Today, Chicago Park District Interim General Superintendent Rosa Escareño presented the 2022 Operating Budget recommendations to the Board of Commissioners. The $510.9 million financial plan, which is available on the Chicago Park District’s website, represents the Park District’s promise to safely return to full service for Chicago’s residents. The balanced Operating Budget includes the return of all sports leagues, increases in teen programming and the expansion of recreation opportunities for youth and adults with special needs. The District is also redoubling its efforts to create and maintain safe recreational and work environments by funding the creation of a new Office of Protection. These highlights underscore the District’s commitment to the children and families of Chicago and Mayor Lightfoot’s promise to deliver resources to communities most in need.
“The 2022 budget reflects a balanced financial blueprint that meets the recreational needs of Chicago’s neighborhoods while guaranteeing a safe and respectable work and recreational environment,” said Chicago Park District Interim General Superintendent & CEO Rosa Escareño. “2022 will see new and expanded opportunities for children and families, continued investments in capital infrastructure and a dedication of resources to ensure we remain committed to the long-term recreational and workplace safety that our employees and patrons deserve.”
As Chicago families continue to recover from the COVID-19 pandemic, the Park District is excited to ramp up programming to our full service levels. In the coming year, the Chicago Park District will invest $126 million to offer programs like Inner City Hoops, Girls Fast Pitch Softball and Junior Bears as well as Park Kids and Day Camp, all of which were greatly minimized or suspended due to the pandemic. This is an increase of $8 million from last year’s budgeted programming amount. In addition, new sports endeavors that had to be suspended due to the pandemic, such as the citywide wrestling program and Soccer for Success program, will begin in 2022. These programs provide invaluable options for enrichment to Chicago children and their families and will be offered at full capacity in alignment with CDC, State of Illinois and City of Chicago COVID guidelines.
In response to the growing interest in soccer among Chicago’s youth, the Chicago Park District, in partnership with the U.S. Soccer Foundation, will bring the “Soccer for Success” program to parks where soccer mini-pitches have been built. Programming for youth ages 6 to 12 will include soccer fundamentals, wellness and personal development. Like other organized sports, soccer promotes physical activity, critical thinking, teamwork and other principles that are valuable on and off the field. “Soccer for Success” will launch at 11 parks including locations in Englewood, Grand Crossing, Brighton Park and Eastside as part of after-school programming. The program will serve 1,000 children during its first year.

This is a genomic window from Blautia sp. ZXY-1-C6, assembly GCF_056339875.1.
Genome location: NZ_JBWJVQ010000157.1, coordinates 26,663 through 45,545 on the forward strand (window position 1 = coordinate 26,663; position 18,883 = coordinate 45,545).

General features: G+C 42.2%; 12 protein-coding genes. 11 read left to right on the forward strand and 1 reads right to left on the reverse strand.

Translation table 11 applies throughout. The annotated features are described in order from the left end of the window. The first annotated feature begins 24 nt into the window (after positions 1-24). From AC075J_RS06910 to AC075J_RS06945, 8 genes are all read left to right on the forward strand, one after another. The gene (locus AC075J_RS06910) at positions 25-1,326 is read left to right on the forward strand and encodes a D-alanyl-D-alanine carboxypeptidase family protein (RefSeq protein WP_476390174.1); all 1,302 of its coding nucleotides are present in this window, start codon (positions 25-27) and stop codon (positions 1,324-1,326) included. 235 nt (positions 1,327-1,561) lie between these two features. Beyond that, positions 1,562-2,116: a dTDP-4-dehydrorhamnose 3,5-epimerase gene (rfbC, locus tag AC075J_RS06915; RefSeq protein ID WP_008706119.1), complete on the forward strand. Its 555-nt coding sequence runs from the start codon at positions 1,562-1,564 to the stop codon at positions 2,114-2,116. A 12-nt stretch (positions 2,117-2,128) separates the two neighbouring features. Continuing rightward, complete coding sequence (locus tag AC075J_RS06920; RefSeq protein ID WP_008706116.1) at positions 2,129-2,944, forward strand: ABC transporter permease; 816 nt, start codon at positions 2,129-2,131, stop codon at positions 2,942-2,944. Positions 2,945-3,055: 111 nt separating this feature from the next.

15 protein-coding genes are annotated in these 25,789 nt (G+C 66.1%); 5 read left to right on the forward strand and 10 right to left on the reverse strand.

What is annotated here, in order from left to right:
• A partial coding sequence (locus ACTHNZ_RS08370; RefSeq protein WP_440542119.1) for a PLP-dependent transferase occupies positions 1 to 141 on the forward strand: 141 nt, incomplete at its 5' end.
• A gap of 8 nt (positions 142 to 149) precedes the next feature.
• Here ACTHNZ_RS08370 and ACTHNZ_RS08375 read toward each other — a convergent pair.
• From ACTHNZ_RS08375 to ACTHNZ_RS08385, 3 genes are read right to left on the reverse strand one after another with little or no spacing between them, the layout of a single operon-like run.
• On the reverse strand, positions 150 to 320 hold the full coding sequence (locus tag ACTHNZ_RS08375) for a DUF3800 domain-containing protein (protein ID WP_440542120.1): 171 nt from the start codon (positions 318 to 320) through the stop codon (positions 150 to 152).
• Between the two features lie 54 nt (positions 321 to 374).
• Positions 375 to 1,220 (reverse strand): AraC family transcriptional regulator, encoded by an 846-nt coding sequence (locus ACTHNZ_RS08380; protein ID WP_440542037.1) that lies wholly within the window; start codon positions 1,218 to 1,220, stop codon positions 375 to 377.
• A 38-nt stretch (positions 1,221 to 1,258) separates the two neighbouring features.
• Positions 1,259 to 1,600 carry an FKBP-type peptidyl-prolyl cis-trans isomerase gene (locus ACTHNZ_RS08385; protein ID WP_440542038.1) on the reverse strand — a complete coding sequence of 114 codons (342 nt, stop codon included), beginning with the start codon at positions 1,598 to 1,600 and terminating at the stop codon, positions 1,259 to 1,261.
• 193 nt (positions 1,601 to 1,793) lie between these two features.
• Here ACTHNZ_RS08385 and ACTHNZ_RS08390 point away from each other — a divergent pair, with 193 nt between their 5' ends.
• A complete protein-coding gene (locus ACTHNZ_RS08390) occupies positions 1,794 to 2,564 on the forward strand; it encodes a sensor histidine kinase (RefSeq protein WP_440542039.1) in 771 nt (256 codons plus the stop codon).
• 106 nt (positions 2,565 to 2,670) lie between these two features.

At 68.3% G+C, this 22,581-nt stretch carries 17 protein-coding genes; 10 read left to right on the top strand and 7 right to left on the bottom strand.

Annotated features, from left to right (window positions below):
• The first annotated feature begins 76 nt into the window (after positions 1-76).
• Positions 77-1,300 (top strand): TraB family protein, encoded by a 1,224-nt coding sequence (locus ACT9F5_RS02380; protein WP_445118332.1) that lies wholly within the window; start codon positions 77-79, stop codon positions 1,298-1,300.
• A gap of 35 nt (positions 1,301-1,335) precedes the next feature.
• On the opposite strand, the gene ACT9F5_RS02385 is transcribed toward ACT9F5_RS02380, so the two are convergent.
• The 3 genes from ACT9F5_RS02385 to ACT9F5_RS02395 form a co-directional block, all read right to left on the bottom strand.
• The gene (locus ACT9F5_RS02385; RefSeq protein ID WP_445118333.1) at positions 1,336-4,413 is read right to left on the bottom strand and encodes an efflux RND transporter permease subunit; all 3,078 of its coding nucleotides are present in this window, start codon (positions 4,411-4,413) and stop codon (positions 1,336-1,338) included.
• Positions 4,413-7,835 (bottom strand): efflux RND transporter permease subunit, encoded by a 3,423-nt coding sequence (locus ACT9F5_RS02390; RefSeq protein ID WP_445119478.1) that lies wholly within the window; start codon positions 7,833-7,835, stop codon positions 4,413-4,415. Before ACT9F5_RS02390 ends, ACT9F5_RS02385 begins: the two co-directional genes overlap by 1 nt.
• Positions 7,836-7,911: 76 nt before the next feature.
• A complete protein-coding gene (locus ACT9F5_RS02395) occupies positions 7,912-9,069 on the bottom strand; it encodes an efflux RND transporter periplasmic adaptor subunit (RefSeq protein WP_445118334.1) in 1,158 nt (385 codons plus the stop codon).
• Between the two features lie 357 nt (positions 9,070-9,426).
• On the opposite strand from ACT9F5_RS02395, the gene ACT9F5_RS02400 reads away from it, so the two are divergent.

To create additional opportunities for teens, the Park District will launch TRACE’s multi-year Community Curatorial Fellowship. Teens will work with professional artists annually to create murals and think about curation within community contexts. The District also recently created teen centers that provide safe and engaging spaces for teens to gather and interact at ten parks across the city, including Washington, Archer and Blackhawk Parks.
These investments advance Mayor Lightfoot’s citywide strategy to connect youth from all neighborhoods to enriching experiences that allow them to explore their interests, develop passions and build pathways to productive futures.
The Chicago Park District remains committed to ensuring that programs remain accessible and affordable in the coming year. To that end, the Chicago Park District will not be increasing any program fees in 2022, even as programming greatly increases across the city. In 2022, families in need will also be able to access more than $2.8 million in financial assistance. No child will be excluded from programming due to a family’s inability to pay.
As we ramp up programming, the District is committed to ensuring a safe work and recreation environment for all patrons and employees. In 2022, the District will fund the newly created Office of Protection, which will empower and support employees who experience and/or witness workplace misconduct. The Office will be responsible for investigating all allegations of prohibited discrimination and harassment including sexual harassment, sexual misconduct, bullying, hazing, workplace violence, as well as child abuse and neglect. In conjunction with the creation of this Office, the District will also enhance our training to ensure that all employees are prepared to identify and prevent such misconduct into the future.